Venoarterial ECMO and Continuous Haemofiltration in use on a critically ill childGeneral Intensive Care

As well as general intensive and high dependency care of children recovering from major general surgical procdures, much of our day-to-day work in PICU is to provide life support and critical care to children who have suddenly become seriously unwell.

This can be due to respiratory problems like asthma, bronchiolitis, croup and pneumonia, to neurological problems like seizures or meningitis, other severe infections causing sepsis and organ failure or due to trauma, burns or poisoning. Many children admitted for general Paediatric Intensive Care will also have complex co-existing chronic medical problems such as previous premature birth, congenital heart disease, severe neurodisability, or immune suppression. Despite this, the crude mortality rate for PICU continues to be very low at around 3-4% of all admissions.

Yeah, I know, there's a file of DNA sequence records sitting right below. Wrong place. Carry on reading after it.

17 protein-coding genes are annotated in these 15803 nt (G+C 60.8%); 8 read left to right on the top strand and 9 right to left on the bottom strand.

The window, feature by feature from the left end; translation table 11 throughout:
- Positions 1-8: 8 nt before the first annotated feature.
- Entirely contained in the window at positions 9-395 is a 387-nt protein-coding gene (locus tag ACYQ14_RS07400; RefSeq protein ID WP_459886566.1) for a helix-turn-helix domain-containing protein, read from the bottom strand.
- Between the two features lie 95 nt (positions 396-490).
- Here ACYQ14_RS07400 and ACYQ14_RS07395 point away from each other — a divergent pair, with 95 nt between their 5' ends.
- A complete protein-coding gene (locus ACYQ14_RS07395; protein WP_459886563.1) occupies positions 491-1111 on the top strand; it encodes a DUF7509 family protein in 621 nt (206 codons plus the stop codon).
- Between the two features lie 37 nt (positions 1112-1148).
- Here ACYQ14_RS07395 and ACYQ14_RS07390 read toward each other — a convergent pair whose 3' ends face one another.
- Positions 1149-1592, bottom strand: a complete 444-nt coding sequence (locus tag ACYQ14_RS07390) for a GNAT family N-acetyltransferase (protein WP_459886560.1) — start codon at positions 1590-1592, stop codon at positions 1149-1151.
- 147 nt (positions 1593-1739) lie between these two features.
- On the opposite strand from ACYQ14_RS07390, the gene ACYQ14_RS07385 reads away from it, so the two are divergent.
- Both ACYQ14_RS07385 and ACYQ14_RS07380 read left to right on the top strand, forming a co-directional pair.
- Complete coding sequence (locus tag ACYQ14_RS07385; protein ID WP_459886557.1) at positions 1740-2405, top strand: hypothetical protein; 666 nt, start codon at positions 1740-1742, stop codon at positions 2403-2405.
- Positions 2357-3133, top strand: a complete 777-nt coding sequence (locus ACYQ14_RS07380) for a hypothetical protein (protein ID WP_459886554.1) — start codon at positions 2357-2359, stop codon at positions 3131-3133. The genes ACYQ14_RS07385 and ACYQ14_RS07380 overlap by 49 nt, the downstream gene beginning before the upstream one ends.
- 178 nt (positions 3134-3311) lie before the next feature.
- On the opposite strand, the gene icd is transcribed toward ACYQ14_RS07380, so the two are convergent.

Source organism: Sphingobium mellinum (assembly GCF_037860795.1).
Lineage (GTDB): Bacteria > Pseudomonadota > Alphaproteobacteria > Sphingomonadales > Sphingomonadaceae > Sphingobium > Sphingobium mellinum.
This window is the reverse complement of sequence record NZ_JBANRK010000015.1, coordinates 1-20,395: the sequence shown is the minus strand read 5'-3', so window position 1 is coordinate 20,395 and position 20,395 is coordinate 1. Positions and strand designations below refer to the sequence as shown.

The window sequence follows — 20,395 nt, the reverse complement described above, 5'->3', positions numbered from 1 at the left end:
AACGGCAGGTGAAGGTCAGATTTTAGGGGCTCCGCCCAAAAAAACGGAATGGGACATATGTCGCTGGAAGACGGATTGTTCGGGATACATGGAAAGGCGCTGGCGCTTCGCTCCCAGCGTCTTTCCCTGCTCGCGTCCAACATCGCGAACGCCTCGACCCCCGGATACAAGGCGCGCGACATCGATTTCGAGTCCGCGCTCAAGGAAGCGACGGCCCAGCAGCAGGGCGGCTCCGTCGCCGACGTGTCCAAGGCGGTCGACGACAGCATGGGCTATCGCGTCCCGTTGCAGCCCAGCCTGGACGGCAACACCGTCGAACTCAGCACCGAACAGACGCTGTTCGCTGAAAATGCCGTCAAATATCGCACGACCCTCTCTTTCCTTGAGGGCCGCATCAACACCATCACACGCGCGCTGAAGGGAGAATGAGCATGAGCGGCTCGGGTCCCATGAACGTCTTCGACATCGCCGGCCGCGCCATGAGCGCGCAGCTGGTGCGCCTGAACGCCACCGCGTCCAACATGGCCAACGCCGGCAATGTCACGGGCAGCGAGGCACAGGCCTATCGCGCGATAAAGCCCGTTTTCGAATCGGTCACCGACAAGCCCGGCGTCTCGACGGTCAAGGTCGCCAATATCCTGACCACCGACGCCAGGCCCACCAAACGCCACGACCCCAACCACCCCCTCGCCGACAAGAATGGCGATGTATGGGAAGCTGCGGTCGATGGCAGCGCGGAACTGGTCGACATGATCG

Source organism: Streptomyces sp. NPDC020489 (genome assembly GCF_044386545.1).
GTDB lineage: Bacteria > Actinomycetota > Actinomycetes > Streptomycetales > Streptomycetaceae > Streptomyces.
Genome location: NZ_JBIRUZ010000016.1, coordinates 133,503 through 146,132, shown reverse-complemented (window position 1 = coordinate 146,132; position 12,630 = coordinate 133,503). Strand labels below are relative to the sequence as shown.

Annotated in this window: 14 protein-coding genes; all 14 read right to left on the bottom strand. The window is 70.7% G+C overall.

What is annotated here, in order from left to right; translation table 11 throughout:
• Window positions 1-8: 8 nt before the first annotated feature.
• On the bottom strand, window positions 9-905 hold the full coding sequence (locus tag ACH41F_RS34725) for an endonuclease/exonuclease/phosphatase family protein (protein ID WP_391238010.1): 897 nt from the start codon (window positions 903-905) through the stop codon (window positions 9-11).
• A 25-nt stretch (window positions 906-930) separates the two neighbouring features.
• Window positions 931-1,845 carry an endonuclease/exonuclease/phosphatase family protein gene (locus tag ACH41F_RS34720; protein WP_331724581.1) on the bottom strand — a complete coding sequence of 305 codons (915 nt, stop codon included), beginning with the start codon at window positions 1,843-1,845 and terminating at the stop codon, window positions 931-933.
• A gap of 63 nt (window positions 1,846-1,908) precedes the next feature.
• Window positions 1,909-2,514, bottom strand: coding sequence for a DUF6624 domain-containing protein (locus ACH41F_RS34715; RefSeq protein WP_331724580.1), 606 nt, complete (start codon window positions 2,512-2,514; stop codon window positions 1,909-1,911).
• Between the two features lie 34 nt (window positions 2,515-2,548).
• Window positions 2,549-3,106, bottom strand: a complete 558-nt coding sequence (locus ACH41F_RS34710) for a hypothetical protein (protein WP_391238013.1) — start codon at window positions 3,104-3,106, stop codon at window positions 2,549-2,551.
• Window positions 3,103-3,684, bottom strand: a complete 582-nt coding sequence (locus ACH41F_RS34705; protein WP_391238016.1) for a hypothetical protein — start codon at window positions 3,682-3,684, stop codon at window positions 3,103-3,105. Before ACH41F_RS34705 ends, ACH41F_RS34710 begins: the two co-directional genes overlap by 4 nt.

Half of all admissions to PICU are unplanned (emergency) in nature with a marked seasonal variation caused by the annual winter peaks in viral illnesses such as influenza and respiratory syncytial virus (RSV). This remains the biggest challenge to doctors, nurses, health care managers and planners. We have to maintain sufficient flexibility in capacity to accommodate spikes in unplanned admissions while sustaining the planned elective activity from the major elective surgery programmes such as Cardiac, Neurosurgery, Craniofacial Surgery Cleft Palate Surgery and ENT surgery. We work in partnership with our colleagues in PICU at RHSC Edinburgh to maintain emergency PICU bed capacity for Scotland.